“Auckland Transport and Auckland Council may see tangible benefits in the form of reduced congestion, improved journey times as well as safety benefits in moving freight from road to rail. These benefits within an Auckland context are unlikely to provide for a compelling funding case for regional authorities.”
The report describes the rail upgrades as “marginal projects” that aren’t being driven by existing demand.
“While they will deliver in part on the Government’s regional development and transport policy objectives the identifiable benefits will be less than the indicative costs of building and operating the rail infrastructure. While the rail investment will measurably mitigate some of the problems associated with road transport to, from and within Northland, the region will still require ongoing upgrades to its road and highway networks to improve access, safety, productivity and regional development.
“However the two potential rail investments, which are inherently linked, do provide considerable future strategic option value for providing significantly improved connectivity for heavy industry and freight volumes between the flat industrial area around Marsden Point and the natural deep-water access at Northport. This proposition has been discussed for almost 20 years, with many significant stakeholders wanting a definitive decision to allow them to develop their own long-term planning within this context.”
It says because there is no existing demand for either the Northland to Auckland rail line upgrade, or the rail spur to Northport, further work is needed to establish who would actually use it.
“Unlike most infrastructure built in New Zealand, this investment is not responding to existing demand. Rather, investment in the NAL and the new link to the port will be lead infrastructure made in advance of, and to stimulate, freight demand. Such an investment can only be made on the attributes of the origin and destination that this rail connection will serve, these being our largest economic centre – Auckland and Marsden Point with its freight handling and industrial potential.”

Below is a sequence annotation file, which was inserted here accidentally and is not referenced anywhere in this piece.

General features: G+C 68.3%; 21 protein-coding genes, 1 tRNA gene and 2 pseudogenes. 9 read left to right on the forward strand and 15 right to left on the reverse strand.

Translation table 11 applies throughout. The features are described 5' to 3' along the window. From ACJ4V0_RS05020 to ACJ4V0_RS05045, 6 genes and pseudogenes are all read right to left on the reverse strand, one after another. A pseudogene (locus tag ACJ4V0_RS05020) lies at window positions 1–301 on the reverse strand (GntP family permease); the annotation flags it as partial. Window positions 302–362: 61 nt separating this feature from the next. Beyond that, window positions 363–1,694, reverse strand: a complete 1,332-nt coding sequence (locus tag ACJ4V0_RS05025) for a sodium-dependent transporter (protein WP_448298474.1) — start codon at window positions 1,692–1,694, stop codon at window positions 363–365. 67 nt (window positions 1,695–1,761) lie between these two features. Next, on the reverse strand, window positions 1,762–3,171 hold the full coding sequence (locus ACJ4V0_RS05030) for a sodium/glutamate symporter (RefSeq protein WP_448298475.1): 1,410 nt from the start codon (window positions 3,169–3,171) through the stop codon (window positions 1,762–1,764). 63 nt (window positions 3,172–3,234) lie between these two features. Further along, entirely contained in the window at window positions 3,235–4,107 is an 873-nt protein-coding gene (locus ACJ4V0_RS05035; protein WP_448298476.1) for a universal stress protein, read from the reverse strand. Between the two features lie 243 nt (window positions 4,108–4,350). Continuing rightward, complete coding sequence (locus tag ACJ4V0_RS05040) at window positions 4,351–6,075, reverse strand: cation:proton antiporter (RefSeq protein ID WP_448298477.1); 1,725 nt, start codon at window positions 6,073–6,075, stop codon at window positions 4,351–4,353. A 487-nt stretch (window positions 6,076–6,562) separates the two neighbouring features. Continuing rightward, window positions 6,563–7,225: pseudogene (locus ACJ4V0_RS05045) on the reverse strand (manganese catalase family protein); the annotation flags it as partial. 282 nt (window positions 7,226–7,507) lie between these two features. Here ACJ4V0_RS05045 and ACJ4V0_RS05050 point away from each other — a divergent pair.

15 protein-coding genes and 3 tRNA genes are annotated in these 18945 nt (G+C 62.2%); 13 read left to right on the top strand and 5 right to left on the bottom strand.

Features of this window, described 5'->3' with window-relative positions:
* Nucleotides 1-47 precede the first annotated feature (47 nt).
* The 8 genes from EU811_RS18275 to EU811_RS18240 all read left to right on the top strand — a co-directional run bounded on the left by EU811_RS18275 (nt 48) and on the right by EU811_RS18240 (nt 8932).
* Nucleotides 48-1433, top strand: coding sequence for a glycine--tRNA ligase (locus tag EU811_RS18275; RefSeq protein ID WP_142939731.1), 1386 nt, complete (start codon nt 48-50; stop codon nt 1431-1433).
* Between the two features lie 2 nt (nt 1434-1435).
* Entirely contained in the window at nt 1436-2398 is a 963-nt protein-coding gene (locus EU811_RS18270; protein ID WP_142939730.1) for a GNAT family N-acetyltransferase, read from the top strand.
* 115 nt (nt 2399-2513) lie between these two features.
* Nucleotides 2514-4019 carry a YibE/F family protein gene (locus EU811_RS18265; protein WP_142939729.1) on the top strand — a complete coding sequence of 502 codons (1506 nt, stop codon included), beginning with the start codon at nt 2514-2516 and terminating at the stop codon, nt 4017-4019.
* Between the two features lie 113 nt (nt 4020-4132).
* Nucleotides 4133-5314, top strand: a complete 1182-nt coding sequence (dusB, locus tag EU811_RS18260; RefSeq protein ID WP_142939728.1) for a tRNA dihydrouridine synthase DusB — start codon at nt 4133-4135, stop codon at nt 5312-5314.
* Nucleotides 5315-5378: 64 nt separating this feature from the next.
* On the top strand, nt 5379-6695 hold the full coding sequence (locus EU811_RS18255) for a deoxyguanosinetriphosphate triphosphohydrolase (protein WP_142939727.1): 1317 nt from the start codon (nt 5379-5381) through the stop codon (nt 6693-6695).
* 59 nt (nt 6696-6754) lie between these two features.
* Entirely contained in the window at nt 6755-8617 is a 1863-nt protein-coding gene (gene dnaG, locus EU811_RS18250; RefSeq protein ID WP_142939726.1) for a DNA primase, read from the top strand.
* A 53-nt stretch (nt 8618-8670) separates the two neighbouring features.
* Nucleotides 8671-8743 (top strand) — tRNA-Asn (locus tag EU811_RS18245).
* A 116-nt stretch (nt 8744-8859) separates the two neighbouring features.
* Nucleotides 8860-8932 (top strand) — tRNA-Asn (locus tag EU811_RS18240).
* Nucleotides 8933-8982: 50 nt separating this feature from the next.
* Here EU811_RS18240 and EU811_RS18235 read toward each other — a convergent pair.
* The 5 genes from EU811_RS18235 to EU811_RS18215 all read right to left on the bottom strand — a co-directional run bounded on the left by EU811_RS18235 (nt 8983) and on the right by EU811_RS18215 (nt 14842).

And Northport’s ability to fund the works could also create problems.
“Installation of the Marsden Link for current trade will have the effect of creating significant cost for Northport, as it integrates the railway into its operations, without additional revenue. The construction of the Marsden Link in advance of additional freight will likewise create significant costs for the port, without revenue."
But despite such issues it does say there would be regional economic development benefits.
“Upgrading the NAL and providing the Marsden Link will provide an option for some cargo owners to move a proportion (up to 5-7%) of the region’s freight. The renewal of the NAL and the construction of the Marsden Point rail link will provide an initial benefit of increased local economic activity, as well as the potential to train younger Northlanders in infrastructure projects. This workforce could then be used in future infrastructure projects across Northland and Auckland.
“With the greater uptake of rail, road-rail terminals will be required at a number of strategic locations such as Otiria/Moerewa, Helensville, Wellsford, Maungaturoto and Dargaville. Hubs are important for freight to access the rail network, usually being transferred to and from road. The development and operation of these road-rail terminals will generate ongoing employment opportunities in those areas. These hubs will also potentially attract future industrial development around them, to make use of the transport connection they provide.”
And the local tourism industry could also see some benefits too, with the rail upgrades allowing tourist operators to attract more visitors to both Auckland and Northland.